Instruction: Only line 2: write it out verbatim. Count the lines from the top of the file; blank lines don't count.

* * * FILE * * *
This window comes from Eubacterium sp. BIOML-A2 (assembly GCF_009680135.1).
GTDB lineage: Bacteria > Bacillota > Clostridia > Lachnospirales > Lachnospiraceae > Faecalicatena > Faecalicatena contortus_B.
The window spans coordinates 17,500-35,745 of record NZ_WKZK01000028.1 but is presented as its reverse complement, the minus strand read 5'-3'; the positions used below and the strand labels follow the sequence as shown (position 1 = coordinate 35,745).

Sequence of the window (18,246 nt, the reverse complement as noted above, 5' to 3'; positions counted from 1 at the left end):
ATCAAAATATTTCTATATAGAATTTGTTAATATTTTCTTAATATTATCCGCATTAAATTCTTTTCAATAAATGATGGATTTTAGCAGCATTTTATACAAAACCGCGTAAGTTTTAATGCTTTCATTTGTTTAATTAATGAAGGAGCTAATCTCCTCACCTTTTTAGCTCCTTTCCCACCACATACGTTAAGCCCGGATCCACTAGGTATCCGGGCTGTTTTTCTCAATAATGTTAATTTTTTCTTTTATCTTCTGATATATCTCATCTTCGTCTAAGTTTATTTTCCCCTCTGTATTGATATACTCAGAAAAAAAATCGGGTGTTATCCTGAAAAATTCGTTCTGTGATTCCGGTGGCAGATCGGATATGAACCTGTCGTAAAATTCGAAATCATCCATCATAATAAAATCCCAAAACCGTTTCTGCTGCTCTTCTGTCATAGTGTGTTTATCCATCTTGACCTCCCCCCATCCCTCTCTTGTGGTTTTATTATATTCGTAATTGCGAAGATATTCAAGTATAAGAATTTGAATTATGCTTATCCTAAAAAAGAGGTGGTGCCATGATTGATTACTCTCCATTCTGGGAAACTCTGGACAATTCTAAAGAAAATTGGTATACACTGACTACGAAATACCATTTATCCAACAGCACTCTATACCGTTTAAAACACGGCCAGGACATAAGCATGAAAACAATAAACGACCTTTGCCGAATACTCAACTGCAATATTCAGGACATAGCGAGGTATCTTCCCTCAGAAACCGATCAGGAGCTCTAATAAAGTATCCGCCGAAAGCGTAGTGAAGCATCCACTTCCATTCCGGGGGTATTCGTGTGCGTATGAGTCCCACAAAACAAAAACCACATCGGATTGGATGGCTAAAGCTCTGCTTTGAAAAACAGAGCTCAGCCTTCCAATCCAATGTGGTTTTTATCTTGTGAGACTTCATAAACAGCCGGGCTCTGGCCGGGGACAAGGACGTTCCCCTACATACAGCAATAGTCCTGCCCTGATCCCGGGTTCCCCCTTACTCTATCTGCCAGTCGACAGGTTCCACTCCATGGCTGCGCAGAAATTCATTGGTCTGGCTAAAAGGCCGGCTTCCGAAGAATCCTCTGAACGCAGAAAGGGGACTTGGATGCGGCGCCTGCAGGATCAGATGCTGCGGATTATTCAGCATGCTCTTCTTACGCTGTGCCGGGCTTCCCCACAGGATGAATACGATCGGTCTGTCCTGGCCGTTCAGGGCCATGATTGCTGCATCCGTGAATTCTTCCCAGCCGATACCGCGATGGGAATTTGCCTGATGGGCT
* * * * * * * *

GTDB lineage: Bacteria > Bacillota > Clostridia > Lachnospirales > Lachnospiraceae > Faecalicatena > Faecalicatena contortus_B.